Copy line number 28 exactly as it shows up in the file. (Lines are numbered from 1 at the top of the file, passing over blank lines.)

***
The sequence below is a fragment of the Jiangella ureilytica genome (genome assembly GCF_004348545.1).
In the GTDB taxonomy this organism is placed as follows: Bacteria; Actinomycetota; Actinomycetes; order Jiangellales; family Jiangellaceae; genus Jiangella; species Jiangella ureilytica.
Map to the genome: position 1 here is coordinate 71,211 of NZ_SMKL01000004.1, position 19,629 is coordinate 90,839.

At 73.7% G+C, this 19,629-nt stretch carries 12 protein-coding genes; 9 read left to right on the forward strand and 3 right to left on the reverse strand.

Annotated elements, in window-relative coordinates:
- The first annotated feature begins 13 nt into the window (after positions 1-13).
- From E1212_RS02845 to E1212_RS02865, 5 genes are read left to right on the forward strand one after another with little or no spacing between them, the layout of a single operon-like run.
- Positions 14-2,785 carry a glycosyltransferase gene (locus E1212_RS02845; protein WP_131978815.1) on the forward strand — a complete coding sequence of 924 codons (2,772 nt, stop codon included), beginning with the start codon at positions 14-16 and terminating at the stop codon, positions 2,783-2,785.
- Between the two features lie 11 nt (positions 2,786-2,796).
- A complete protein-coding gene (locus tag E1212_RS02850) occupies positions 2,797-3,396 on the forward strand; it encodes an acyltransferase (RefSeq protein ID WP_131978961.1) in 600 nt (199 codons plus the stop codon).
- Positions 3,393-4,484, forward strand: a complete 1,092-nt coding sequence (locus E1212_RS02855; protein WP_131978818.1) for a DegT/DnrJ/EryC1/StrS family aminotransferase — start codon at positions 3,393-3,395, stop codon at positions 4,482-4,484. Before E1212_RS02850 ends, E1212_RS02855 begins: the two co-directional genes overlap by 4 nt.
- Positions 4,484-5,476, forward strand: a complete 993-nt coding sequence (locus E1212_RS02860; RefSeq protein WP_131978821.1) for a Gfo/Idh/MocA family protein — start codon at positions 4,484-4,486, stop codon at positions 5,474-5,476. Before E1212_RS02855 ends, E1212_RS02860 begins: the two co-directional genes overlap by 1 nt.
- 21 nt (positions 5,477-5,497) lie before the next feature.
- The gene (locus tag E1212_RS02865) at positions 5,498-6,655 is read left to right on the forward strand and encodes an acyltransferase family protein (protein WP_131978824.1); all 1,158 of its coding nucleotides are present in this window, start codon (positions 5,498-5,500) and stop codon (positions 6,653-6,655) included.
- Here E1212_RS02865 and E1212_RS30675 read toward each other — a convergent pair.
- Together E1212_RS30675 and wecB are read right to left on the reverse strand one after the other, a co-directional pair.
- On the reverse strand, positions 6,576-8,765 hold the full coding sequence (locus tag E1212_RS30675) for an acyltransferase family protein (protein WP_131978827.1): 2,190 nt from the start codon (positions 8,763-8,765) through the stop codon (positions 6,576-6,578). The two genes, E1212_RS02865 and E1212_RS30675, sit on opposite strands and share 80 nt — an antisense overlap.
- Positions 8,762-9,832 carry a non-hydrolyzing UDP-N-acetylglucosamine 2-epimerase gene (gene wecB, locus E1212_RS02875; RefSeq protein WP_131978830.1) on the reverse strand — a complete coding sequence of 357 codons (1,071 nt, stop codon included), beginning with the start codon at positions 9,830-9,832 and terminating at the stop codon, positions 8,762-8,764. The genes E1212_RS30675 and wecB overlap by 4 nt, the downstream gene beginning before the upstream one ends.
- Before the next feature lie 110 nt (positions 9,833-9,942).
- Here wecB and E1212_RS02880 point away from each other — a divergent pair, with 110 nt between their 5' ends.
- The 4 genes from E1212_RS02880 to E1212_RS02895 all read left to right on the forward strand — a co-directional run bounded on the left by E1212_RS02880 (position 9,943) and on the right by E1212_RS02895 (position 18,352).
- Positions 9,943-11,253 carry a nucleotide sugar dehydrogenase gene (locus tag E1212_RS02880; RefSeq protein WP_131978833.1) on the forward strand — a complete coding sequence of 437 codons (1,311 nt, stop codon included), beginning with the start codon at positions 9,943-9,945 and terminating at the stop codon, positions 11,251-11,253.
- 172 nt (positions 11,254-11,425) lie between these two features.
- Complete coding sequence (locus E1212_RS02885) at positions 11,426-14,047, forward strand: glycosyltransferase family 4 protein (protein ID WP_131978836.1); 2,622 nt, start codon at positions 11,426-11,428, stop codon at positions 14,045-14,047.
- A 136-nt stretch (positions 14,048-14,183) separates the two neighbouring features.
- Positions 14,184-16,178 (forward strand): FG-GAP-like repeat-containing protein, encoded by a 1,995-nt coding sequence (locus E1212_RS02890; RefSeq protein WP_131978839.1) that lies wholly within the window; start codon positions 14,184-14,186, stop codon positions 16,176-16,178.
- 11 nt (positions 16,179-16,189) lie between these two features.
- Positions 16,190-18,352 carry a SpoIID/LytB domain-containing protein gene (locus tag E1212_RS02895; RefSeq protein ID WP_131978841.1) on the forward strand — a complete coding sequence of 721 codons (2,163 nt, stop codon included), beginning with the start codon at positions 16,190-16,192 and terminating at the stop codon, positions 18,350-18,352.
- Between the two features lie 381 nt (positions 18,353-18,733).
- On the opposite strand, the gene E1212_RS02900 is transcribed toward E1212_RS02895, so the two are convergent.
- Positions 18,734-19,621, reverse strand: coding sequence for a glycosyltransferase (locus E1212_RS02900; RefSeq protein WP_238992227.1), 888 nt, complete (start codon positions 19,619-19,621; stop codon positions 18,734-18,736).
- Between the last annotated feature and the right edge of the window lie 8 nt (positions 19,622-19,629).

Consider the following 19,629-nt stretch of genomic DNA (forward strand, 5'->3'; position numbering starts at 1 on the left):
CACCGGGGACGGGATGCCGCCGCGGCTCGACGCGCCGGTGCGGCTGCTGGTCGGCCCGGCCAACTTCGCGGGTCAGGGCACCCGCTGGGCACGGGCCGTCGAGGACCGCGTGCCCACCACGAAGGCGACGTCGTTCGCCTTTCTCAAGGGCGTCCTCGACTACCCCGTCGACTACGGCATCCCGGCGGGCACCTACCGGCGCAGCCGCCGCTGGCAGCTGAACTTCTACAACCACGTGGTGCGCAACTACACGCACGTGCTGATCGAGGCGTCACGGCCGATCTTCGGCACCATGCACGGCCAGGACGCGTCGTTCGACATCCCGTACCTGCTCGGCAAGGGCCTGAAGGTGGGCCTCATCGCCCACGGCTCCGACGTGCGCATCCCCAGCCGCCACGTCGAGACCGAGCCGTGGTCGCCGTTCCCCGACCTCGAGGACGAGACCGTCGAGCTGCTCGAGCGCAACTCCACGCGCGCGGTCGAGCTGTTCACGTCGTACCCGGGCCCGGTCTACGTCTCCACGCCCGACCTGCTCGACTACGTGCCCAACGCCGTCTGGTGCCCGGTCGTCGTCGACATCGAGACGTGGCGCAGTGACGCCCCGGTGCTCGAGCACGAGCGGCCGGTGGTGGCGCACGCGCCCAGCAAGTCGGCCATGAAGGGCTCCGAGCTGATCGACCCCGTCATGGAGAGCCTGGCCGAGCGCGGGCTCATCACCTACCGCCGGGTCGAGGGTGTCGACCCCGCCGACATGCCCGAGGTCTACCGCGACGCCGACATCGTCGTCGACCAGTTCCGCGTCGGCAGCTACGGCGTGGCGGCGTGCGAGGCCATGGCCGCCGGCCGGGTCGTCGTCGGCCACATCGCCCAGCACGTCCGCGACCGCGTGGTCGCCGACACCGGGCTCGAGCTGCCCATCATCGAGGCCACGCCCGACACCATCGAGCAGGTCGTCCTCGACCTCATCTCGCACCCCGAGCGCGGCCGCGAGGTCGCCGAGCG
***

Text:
- Positions 16,190-18,352 carry a SpoIID/LytB domain-containing protein gene (locus tag E1212_RS02895; RefSeq protein ID WP_131978841.1) on the forward strand — a complete coding sequence of 721 codons (2,163 nt, stop codon included), beginning with the start codon at positions 16,190-16,192 and terminating at the stop codon, positions 18,350-18,352.